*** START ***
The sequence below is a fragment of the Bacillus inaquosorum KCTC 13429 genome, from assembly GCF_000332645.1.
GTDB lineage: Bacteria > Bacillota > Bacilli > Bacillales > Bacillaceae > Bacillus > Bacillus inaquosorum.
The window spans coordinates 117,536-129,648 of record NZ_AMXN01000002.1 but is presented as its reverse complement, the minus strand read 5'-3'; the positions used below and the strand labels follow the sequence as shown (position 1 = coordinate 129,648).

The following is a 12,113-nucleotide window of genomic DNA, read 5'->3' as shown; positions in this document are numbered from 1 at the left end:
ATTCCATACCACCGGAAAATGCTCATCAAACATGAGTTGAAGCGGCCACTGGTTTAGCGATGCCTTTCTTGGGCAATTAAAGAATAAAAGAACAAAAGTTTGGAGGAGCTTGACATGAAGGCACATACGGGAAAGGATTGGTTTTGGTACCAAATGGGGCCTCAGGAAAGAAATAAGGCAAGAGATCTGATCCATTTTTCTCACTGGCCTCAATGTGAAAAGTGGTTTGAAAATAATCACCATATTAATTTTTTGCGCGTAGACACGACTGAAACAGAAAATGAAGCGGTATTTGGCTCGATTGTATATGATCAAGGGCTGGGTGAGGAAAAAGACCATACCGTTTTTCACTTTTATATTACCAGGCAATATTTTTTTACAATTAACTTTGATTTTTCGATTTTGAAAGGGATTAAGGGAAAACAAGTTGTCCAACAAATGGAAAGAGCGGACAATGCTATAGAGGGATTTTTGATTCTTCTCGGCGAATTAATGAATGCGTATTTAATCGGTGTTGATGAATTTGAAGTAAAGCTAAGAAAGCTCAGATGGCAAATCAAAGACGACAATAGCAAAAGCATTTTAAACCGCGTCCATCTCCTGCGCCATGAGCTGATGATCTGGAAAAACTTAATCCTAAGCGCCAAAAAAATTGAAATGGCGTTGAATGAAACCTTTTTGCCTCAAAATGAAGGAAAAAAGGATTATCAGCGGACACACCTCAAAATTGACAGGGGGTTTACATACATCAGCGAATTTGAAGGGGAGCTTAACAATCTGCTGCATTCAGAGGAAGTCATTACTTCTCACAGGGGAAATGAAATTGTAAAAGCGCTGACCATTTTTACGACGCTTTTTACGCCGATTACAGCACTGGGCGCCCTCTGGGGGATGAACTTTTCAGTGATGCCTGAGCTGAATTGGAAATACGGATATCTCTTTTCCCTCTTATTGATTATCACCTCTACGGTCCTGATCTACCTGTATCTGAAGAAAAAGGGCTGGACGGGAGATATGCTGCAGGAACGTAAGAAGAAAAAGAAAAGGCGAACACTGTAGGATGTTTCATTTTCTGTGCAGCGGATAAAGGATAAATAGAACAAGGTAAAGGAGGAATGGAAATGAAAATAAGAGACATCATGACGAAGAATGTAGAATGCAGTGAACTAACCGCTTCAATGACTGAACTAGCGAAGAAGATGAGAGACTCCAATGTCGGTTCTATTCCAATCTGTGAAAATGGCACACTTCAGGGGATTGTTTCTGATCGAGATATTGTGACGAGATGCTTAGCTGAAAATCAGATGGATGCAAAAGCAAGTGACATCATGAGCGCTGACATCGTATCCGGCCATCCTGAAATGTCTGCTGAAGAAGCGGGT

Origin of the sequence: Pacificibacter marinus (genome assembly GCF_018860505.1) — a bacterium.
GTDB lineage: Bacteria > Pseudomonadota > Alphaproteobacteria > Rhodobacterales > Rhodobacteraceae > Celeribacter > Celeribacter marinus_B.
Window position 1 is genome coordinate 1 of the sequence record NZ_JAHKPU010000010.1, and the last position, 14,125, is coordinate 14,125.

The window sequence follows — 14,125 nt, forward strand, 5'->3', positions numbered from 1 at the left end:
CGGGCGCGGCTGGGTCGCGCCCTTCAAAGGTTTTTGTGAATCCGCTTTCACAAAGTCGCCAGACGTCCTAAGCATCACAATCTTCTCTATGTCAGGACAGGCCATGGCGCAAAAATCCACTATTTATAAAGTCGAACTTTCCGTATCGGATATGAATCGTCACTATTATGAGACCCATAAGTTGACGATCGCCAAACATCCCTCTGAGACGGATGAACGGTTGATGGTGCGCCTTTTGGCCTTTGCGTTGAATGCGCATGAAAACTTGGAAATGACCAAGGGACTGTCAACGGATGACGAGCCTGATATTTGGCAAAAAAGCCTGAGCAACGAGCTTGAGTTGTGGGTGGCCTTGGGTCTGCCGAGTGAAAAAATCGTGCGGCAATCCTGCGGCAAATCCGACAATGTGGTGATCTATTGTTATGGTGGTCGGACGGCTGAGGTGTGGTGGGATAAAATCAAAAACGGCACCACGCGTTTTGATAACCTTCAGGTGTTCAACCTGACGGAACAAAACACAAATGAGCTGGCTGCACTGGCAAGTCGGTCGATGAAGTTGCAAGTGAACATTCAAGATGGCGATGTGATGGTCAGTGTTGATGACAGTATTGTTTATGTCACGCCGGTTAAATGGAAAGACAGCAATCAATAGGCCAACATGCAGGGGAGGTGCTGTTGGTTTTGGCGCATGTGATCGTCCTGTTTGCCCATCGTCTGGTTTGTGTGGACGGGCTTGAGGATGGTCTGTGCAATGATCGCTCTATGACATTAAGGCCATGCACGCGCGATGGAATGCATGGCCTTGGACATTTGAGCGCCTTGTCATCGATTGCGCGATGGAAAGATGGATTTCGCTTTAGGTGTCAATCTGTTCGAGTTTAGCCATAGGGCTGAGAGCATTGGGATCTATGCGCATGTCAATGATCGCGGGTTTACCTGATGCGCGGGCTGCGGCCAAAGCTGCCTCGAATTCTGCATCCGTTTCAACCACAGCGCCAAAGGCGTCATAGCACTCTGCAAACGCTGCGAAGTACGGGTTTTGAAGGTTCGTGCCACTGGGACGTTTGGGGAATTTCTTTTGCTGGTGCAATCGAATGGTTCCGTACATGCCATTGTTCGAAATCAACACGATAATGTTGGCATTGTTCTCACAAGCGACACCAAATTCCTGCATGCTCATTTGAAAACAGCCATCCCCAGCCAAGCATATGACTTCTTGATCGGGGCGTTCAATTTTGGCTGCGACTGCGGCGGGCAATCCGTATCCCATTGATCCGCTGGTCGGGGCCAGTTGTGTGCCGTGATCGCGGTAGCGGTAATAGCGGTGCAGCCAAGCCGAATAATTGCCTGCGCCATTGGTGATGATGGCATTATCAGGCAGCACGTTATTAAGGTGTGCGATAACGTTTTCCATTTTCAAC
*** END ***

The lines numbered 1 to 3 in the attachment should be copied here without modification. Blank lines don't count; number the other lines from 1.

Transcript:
The sequence below is a fragment of the Bacillus inaquosorum KCTC 13429 genome, from assembly GCF_000332645.1.
GTDB lineage: Bacteria > Bacillota > Bacilli > Bacillales > Bacillaceae > Bacillus > Bacillus inaquosorum.
The window spans coordinates 117,536-129,648 of record NZ_AMXN01000002.1 but is presented as its reverse complement, the minus strand read 5'-3'; the positions used below and the strand labels follow the sequence as shown (position 1 = coordinate 129,648).